Who is the best novelist sitting in Parliament today? In the Lords, the deeper talent-pool of life peers means that the question might have a point. Melvyn Bragg, PD James and Ruth Rendell could each stake a claim. In the Commons, however, we come back down to earth - and a scattering of MPs who have perpetrated corny potboilers or youthful indiscretions. Chris Mullin, now the scourge of Barclays but once a fiery backbencher with a creditable line in political thrillers, should probably lead this plodding field.
Now he has a competitor with ambitions for a long-haul literary career. Is Ann Widdecombe's first, unremittingly bleak family saga as dismal as some readers might assume? Not exactly; or rather, its routine flaws come within a surprising, even perplexing, frame.
Miss Widdecombe writes a stodgy meat-and-potatoes prose, and confines her gaze to a narrow segment of the middle classes. She doesn't do sex, she goes in for fortitude, and she heartily approves of nuns. Hot news, eh?
But consider what actually happens. Accountant Mark and his wife Claire have their comfy life dragged through the mangle when their four-year-old, Jeremy, runs in front of a speeding car. Paralysed, with severe brain-damage, the boy becomes their Calvary. Time and again, their marriage almost breaks under the strain. In clumsy flirtations and fantasies, Mark dreams of "playing away" with other women. Poor Claire simply goes on the odd shopping binge.
Yet their burdens have to do with feelings, not finance. This is the lamest cop-out. The wealth of Claire's scrap-dealing Yorkshire dad means that the couple never face the sheer material desperation that 99 per cent of such parents will confront. To that extent, this book remains, for all its lavish misery, a Tory fairy story.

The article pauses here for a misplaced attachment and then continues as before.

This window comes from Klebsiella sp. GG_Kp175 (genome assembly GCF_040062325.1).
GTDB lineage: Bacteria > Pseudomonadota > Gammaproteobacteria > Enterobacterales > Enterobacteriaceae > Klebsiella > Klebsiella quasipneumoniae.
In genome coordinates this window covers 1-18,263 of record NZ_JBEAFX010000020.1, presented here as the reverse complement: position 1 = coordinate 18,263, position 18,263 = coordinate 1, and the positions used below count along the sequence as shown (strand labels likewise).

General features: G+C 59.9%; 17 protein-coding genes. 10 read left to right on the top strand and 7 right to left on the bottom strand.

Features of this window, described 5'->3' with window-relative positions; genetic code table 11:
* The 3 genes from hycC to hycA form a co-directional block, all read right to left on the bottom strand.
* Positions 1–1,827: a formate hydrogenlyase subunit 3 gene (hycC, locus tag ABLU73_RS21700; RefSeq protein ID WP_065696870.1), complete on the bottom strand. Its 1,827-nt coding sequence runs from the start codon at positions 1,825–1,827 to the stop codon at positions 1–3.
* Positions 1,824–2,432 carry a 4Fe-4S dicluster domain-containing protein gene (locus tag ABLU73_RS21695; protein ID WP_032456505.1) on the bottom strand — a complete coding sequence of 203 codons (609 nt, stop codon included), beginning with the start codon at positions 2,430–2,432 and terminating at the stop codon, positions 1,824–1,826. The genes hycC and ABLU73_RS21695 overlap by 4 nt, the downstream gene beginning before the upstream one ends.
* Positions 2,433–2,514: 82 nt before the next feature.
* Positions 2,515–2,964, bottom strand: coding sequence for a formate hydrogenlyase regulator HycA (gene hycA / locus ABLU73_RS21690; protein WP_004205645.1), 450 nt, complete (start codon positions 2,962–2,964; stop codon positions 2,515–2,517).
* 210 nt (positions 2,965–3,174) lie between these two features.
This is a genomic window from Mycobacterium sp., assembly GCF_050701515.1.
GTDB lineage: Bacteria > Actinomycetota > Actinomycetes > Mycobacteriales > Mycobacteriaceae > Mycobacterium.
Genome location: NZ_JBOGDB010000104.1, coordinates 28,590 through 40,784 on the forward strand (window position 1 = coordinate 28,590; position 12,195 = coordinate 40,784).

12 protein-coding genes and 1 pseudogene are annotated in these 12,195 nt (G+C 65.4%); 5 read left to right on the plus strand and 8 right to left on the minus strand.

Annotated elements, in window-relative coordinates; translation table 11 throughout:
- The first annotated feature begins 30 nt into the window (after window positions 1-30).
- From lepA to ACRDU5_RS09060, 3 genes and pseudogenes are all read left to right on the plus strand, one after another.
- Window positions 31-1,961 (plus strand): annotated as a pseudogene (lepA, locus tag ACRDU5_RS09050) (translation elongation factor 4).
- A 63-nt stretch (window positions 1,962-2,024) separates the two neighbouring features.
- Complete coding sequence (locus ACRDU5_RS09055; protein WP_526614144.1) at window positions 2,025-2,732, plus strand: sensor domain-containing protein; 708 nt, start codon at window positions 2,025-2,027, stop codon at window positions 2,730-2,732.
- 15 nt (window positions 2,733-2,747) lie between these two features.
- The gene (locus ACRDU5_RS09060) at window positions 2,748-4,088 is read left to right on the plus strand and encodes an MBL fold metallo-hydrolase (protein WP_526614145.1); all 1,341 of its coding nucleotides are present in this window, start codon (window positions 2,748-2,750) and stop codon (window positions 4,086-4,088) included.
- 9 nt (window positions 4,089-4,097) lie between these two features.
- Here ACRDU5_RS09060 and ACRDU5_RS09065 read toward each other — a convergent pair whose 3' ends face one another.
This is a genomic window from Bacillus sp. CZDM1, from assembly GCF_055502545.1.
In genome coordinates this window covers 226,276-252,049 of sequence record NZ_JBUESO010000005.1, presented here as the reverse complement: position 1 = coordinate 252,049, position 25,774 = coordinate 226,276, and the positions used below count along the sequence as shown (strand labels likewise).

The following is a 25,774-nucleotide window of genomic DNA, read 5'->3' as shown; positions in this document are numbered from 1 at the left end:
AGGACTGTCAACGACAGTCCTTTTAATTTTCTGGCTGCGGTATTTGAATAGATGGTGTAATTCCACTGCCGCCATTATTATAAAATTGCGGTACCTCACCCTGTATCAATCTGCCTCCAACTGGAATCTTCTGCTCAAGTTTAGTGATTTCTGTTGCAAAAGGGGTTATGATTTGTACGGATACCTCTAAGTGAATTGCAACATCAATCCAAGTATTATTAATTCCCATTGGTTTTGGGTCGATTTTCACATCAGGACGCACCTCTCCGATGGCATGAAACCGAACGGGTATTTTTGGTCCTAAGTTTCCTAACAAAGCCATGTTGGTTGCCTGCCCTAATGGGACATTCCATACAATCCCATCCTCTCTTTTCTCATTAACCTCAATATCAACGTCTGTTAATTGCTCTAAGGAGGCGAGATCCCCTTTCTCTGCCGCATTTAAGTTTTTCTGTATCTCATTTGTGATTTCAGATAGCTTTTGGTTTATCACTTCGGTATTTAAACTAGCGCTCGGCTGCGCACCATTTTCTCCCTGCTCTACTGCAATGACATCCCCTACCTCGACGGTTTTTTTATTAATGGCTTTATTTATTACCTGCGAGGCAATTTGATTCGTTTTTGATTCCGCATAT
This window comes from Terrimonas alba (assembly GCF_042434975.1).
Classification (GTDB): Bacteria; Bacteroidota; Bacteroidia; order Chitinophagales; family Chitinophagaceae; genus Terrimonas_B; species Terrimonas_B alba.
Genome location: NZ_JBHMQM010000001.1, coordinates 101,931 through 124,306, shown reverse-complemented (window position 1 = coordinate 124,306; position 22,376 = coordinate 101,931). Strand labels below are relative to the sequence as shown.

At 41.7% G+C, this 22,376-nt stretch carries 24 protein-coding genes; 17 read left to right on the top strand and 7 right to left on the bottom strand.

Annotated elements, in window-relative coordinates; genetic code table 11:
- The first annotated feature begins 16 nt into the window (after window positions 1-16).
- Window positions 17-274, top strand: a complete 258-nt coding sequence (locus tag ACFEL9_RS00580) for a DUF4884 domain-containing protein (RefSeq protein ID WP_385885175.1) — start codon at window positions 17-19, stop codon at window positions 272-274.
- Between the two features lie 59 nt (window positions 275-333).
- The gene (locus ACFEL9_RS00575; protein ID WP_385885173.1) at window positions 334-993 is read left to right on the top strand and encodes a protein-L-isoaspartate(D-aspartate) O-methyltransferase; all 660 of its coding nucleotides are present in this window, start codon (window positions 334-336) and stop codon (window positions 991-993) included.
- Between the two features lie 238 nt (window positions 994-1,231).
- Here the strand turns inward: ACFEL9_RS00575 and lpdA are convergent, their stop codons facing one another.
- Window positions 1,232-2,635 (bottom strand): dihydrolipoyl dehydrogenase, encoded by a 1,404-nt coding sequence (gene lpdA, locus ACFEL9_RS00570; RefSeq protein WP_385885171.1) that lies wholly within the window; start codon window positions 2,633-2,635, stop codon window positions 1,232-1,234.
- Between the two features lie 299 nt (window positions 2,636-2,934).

Not entirely, though. What's truly weird is not its easily bought stoic moral, but the point of view. We see this grim tale through Mark's eyes: an agnostic with a Jewish mother, who distrusts his wife's social pretensions and even keeps his distance from her vehement right-wing politics - "passionately, and perhaps, intolerantly, Conservative". Claire emerges as an uptight snob who refuses to send Jeremy to a council-run centre alongside kids called Kylie or Dean; Mark as the average sensual, but reasonable, man. In short, this novel's central consciousness - masculine, liberal, sceptical - is not what the name on the cover might lead you to expect.
An ambiguous sub-plot revolves around Claire's high-flying MP sister, Sally, and her bid to introduce a bill legalising euthanasia. Even here, various twists ensure that there's precious little right-to-life tub-thumping in the text. As for any other clear political message - well, given the frequency with which high-speed vehicles smash up young lives in The Clematis Tree, it might as well be calling for a total ban on the internal combustion engine.
Jeremy dies in a painless accident, leaving Mark - before a last-gasp change of heart - to dread the future of his moribund marriage as "empty years of duty and pretence". Yet his son's short life has allowed others to show love and loyalty; just like the stunted tree in someone's garden, around which a glorious climber blooms. Hence that horticulturally unfeasible title.
Passive and powerless himself, Jeremy enables others to do good. Wordsworth has a wonderful poem on this very subject, in which abject need permits luckier souls to show "their kindred with a world where want and sorrow are". Entitled "The Old Cumberland Beggar", it argues that mendicant strangers at our gate should prompt a "needed kindness". This teaching chimes perfectly with the theme and tone of this compassionate novel. It can be beautiful "to live for others passively", as a trigger for their altruism, comments one of Mark's not-quite-girlfriends. It hardly needs to be said that all this flatly contradicts the spiteful claptrap against asylum seekers we often hear from the woman who holds the post of Shadow Home Secretary.